Akufo-Addo, Ofori-Atta honest about Ghana’s economic situation – Opare Ansah

A former Member of Parliament (MP) for the Suhum Constituency, Mr Frederick Opare Ansah has lauded the Akufo-Addo government over the handling of the Ghanaian economy.

Although he pointed out that the economy of the country was not doing so well due to “external factors”, he was quick to tell the host of Dwaboase on TV XYZ, Prince Minkah, that the government deserve commendation for being “honest” with the Ghanaian situation.

Opare Ansah who has declared his intent to contest in the NPP General Secretary race stated “the officials who have enough information about the country’s economy are the Finance Minister and the President.”

“They have all spoken about the economy in the past 2 weeks, telling Ghaaians what is happening,” he said.

“And they have all been truthful about the bad state of the economy and have commenced reviving it,” Opare Ansah added.

Ken Ofori-Atta (L) and President Akufo-Addo (R) while the former was appointed as Finance Minister

However, the only challenge he mentioned as the reason most Ghanaians are criticising the Akufo-Addo administration was the inability to communicate clearly what the government is doing to save the situation.

“I think they [government communication team] haven’t done much explanation about the state of the economy and how it is being put back on track,” he observed. ” I think they have to speak more on the government’s efforts for the people to understand.”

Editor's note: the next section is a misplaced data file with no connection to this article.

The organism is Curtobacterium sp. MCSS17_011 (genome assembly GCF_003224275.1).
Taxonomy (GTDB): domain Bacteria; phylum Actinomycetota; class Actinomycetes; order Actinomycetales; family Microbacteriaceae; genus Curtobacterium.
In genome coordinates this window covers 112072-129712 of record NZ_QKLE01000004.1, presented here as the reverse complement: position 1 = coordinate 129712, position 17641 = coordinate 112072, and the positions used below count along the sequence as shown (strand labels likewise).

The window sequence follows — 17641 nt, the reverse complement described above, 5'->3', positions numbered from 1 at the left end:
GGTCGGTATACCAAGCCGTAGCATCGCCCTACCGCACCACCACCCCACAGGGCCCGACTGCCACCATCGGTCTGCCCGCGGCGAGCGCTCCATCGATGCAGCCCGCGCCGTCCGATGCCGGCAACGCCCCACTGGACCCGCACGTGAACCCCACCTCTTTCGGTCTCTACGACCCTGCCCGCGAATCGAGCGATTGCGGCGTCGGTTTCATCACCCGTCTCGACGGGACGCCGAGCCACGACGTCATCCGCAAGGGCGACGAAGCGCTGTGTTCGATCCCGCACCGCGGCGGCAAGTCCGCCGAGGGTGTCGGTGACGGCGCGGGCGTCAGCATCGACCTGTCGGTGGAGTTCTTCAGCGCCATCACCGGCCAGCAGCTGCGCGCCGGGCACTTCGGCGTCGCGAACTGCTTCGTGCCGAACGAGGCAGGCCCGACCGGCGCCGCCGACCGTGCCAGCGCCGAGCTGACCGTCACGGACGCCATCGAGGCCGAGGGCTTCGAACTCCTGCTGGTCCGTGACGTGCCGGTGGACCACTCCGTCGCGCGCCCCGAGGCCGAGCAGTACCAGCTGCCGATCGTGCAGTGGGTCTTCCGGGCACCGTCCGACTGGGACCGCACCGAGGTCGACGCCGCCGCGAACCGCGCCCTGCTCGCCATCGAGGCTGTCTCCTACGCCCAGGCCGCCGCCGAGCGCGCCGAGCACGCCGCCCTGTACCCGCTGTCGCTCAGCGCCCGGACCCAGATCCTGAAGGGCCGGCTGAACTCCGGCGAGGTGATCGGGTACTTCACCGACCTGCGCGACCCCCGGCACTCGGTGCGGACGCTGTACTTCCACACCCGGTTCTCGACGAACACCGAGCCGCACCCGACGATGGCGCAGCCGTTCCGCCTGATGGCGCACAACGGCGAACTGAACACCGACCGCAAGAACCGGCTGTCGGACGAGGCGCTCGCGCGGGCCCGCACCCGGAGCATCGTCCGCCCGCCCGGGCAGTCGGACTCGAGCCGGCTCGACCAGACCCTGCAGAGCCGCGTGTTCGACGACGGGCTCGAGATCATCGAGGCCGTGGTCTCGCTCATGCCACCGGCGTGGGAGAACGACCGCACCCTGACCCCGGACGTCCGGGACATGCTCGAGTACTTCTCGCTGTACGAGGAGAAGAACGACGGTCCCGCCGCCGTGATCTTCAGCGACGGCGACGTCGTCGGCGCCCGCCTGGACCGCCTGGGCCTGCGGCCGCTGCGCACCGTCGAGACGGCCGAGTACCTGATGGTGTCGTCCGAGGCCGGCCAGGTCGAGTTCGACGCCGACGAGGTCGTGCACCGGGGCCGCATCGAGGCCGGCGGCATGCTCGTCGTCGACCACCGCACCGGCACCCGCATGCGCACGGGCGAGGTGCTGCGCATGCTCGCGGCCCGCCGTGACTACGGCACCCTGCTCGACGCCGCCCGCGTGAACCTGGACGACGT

He also intimated that during his tour of the country to meet with the grassroots of the NPP, he realised that the supporters of the party are not happy with some policies of the government.

“Even our own NPP supporters are angry over the implementation of the E-Levy. This is happening because they lack understanding of the levy and what it can do for the country,” Opare Ansah added.

To him, some of the policies may look regressive, it becomes feasible and important once it is explained well to the people.

“So this is why I would say our communication structure needs improvement,” he urged “it can be better.”

Ghana’s economy looks crumbling, as it is plagued with a number of challenges, including rising inflation and the rising cost of fuel.

The cost of a litre of petrol is more than GHS 10.00 which has resulted in food and other commodities skyrocketing on the Ghanaian market.

The country’s currency is also suffering depreciation, especially against the US dollar, while the public debt level has attained an unsustainable level.

The development has led to rating agencies downgrading Ghana’s economy.

The government has blamed the economic nosedive on the COVID-19 pandemic and Russia’s invasion of Ukraine but has pledged to revive the economy.



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